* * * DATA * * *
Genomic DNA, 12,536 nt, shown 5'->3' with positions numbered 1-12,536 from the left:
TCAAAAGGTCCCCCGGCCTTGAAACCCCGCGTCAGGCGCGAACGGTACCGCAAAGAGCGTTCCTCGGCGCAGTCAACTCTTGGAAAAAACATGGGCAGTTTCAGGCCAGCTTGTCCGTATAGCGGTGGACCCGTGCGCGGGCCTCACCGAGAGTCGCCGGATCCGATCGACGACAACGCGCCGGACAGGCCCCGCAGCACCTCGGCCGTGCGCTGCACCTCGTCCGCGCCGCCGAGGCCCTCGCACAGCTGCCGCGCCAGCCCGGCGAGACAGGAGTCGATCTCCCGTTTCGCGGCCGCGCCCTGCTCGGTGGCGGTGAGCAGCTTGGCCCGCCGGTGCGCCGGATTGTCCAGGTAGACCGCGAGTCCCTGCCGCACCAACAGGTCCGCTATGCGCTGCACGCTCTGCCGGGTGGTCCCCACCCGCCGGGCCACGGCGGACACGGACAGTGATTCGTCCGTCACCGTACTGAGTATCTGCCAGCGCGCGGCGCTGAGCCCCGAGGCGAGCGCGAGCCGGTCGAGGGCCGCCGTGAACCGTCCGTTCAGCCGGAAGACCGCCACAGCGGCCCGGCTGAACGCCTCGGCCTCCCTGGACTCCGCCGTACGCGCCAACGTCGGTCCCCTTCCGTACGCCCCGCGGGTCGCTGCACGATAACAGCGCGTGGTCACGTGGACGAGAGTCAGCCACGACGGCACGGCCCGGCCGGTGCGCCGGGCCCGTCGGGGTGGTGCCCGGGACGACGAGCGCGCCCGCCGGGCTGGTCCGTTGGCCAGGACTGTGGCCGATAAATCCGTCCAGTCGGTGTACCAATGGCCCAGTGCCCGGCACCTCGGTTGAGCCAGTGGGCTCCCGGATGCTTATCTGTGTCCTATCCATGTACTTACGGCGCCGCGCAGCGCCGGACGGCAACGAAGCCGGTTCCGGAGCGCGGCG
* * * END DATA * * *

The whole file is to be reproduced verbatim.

Genomic DNA, 12,536 nt, shown 5'->3' with positions numbered 1-12,536 from the left:
TCAAAAGGTCCCCCGGCCTTGAAACCCCGCGTCAGGCGCGAACGGTACCGCAAAGAGCGTTCCTCGGCGCAGTCAACTCTTGGAAAAAACATGGGCAGTTTCAGGCCAGCTTGTCCGTATAGCGGTGGACCCGTGCGCGGGCCTCACCGAGAGTCGCCGGATCCGATCGACGACAACGCGCCGGACAGGCCCCGCAGCACCTCGGCCGTGCGCTGCACCTCGTCCGCGCCGCCGAGGCCCTCGCACAGCTGCCGCGCCAGCCCGGCGAGACAGGAGTCGATCTCCCGTTTCGCGGCCGCGCCCTGCTCGGTGGCGGTGAGCAGCTTGGCCCGCCGGTGCGCCGGATTGTCCAGGTAGACCGCGAGTCCCTGCCGCACCAACAGGTCCGCTATGCGCTGCACGCTCTGCCGGGTGGTCCCCACCCGCCGGGCCACGGCGGACACGGACAGTGATTCGTCCGTCACCGTACTGAGTATCTGCCAGCGCGCGGCGCTGAGCCCCGAGGCGAGCGCGAGCCGGTCGAGGGCCGCCGTGAACCGTCCGTTCAGCCGGAAGACCGCCACAGCGGCCCGGCTGAACGCCTCGGCCTCCCTGGACTCCGCCGTACGCGCCAACGTCGGTCCCCTTCCGTACGCCCCGCGGGTCGCTGCACGATAACAGCGCGTGGTCACGTGGACGAGAGTCAGCCACGACGGCACGGCCCGGCCGGTGCGCCGGGCCCGTCGGGGTGGTGCCCGGGACGACGAGCGCGCCCGCCGGGCTGGTCCGTTGGCCAGGACTGTGGCCGATAAATCCGTCCAGTCGGTGTACCAATGGCCCAGTGCCCGGCACCTCGGTTGAGCCAGTGGGCTCCCGGATGCTTATCTGTGTCCTATCCATGTACTTACGGCGCCGCGCAGCGCCGGACGGCAACGAAGCCGGTTCCGGAGCGCGGCG